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Banks 'must raise their game on security'

Shape up or lose customers, says EDS; most users think banks should start by not giving customers' details away without permission

Banks must improve security practices or risk losing their customers, IT services company EDS has said.

The remarks follow a survey conducted for the firm, which found almost a third (30 percent) of consumers would close all accounts and move to another bank if their personal data was compromised.

A further 10 percent said they would close some accounts and use another bank if this happened, and 55 percent said they would stop banking until the crisis was resolved.

In a press statement, Jean-Louis Bravard, EDS financial services global leader, said: "The results of this survey accurately reflect a common theme we are seeing in the industry.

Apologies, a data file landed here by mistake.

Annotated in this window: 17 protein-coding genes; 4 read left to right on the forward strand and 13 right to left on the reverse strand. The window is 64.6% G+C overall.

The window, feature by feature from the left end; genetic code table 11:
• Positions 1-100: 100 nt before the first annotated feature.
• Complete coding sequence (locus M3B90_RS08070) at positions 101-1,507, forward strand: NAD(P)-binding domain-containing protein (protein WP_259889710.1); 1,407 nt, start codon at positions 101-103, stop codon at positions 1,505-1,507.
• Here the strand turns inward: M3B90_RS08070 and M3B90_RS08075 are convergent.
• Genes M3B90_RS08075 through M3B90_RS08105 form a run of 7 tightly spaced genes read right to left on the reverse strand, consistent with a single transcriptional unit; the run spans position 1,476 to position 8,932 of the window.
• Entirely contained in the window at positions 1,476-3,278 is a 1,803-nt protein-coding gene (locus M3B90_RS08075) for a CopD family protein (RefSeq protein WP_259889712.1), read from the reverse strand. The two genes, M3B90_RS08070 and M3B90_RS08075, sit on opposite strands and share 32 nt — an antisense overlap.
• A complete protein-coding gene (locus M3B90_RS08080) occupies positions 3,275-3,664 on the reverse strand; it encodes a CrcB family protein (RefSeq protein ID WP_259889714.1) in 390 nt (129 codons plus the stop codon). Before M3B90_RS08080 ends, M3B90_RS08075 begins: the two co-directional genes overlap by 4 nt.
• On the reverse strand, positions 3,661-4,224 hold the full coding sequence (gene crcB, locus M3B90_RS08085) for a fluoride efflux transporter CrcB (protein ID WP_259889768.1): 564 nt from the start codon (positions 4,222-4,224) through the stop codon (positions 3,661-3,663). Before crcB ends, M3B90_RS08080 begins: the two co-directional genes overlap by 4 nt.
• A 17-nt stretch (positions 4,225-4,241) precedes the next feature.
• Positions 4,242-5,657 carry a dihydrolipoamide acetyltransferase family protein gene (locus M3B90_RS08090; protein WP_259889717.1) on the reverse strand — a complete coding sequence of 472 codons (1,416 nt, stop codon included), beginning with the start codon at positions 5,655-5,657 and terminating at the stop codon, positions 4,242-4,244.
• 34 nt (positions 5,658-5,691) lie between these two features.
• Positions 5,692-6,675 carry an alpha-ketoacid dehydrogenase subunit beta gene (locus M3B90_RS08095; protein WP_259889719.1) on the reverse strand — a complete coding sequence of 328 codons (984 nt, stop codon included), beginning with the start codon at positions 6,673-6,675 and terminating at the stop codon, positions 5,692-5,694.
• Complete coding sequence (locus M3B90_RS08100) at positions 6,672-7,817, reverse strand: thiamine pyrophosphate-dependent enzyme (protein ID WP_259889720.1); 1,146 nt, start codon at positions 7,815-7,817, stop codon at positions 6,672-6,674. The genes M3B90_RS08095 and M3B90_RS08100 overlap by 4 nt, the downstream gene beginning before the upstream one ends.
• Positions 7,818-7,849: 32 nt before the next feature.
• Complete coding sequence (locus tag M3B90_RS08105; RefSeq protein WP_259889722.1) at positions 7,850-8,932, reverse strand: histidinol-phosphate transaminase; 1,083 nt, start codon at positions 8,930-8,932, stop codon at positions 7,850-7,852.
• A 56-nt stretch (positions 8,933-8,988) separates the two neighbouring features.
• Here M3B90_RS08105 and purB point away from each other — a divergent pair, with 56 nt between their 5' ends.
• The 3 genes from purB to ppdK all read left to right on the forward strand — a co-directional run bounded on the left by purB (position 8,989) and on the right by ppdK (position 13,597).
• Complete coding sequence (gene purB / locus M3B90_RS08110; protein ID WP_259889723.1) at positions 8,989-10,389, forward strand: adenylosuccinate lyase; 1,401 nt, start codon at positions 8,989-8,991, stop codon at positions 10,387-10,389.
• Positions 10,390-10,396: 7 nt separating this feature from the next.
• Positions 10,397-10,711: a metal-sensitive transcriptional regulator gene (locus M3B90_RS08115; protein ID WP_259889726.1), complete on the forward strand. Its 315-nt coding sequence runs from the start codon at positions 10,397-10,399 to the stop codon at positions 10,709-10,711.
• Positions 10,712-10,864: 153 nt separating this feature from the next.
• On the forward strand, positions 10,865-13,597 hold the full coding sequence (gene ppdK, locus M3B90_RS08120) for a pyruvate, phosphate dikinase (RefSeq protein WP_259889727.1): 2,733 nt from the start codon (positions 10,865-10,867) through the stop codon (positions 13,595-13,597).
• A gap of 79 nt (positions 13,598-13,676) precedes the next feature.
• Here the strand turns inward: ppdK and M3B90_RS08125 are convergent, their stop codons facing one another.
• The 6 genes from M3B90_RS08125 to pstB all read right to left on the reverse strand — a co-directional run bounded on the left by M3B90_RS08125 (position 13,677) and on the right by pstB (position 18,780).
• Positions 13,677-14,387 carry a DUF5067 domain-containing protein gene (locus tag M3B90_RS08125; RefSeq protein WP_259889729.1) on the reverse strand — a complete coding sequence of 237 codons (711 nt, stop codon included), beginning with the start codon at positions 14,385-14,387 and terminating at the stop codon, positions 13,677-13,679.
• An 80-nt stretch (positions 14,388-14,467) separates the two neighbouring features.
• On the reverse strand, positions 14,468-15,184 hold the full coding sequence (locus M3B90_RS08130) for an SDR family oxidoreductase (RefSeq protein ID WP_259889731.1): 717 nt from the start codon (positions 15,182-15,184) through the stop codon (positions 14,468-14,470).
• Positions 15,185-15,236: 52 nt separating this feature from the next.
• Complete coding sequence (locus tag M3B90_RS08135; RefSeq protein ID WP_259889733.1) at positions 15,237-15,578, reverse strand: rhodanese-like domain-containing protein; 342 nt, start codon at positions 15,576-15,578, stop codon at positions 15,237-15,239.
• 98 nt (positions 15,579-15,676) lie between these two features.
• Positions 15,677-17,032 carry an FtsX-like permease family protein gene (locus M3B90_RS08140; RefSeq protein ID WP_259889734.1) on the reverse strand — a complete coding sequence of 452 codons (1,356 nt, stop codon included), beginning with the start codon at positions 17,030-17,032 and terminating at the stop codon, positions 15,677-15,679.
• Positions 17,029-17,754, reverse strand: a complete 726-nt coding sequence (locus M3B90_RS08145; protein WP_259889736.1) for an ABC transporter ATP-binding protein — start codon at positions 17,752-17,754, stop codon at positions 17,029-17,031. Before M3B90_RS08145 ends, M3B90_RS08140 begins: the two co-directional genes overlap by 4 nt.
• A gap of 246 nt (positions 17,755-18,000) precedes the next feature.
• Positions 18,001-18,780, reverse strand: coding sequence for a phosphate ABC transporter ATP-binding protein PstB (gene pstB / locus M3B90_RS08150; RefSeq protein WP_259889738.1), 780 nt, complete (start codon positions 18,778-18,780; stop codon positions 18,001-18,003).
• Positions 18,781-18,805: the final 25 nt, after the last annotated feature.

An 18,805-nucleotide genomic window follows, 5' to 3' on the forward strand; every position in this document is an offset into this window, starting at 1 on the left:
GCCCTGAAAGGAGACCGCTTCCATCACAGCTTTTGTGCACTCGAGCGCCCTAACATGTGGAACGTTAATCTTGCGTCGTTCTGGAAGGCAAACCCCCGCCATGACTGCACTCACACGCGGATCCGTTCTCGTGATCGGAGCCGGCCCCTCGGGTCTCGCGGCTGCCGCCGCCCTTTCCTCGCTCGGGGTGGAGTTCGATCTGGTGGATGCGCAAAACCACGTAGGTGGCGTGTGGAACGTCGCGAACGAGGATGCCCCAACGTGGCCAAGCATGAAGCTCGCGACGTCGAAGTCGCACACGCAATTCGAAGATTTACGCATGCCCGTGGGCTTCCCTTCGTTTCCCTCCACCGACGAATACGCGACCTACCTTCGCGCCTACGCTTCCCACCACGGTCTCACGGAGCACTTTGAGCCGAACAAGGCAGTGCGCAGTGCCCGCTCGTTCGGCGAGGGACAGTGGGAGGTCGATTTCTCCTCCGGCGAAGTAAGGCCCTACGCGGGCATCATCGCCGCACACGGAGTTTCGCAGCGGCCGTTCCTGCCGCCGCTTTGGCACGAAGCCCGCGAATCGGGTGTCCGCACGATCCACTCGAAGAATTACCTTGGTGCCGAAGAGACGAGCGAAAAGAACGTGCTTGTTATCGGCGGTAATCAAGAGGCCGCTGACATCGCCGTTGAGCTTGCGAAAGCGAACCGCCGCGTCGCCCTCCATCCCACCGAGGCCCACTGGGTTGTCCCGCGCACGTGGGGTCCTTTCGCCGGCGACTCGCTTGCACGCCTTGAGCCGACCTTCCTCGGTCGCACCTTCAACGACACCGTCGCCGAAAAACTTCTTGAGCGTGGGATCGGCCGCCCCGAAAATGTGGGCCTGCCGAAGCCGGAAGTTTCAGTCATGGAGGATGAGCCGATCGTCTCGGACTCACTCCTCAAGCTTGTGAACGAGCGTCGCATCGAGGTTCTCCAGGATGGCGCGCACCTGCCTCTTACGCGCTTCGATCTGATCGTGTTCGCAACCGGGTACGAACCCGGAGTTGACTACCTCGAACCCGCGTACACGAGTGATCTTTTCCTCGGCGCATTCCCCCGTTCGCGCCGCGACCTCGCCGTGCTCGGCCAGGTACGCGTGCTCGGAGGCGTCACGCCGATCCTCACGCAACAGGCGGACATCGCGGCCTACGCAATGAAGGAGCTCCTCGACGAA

"The act of protecting consumers' personal information is not only imperative to meet compliance standards but is essential in a financial institution's ability to attract and retain a solid customer base. Financial providers must rise to security challenges or they risk losing their customers."

The survey of 1,424 people in north America, conducted by Ipsos Reid, found consumers recognised several risks associated with online banking, such as identity theft (81 percent), fraud (59 percent) and insufficient encryption of sensitive data (48 percent).

When asked what banks should do to improve security, 83 percent said they should obtain permission before releasing customer information to third-party companies.

Eighty percent of consumers cited convenience as the primary reason for online banking.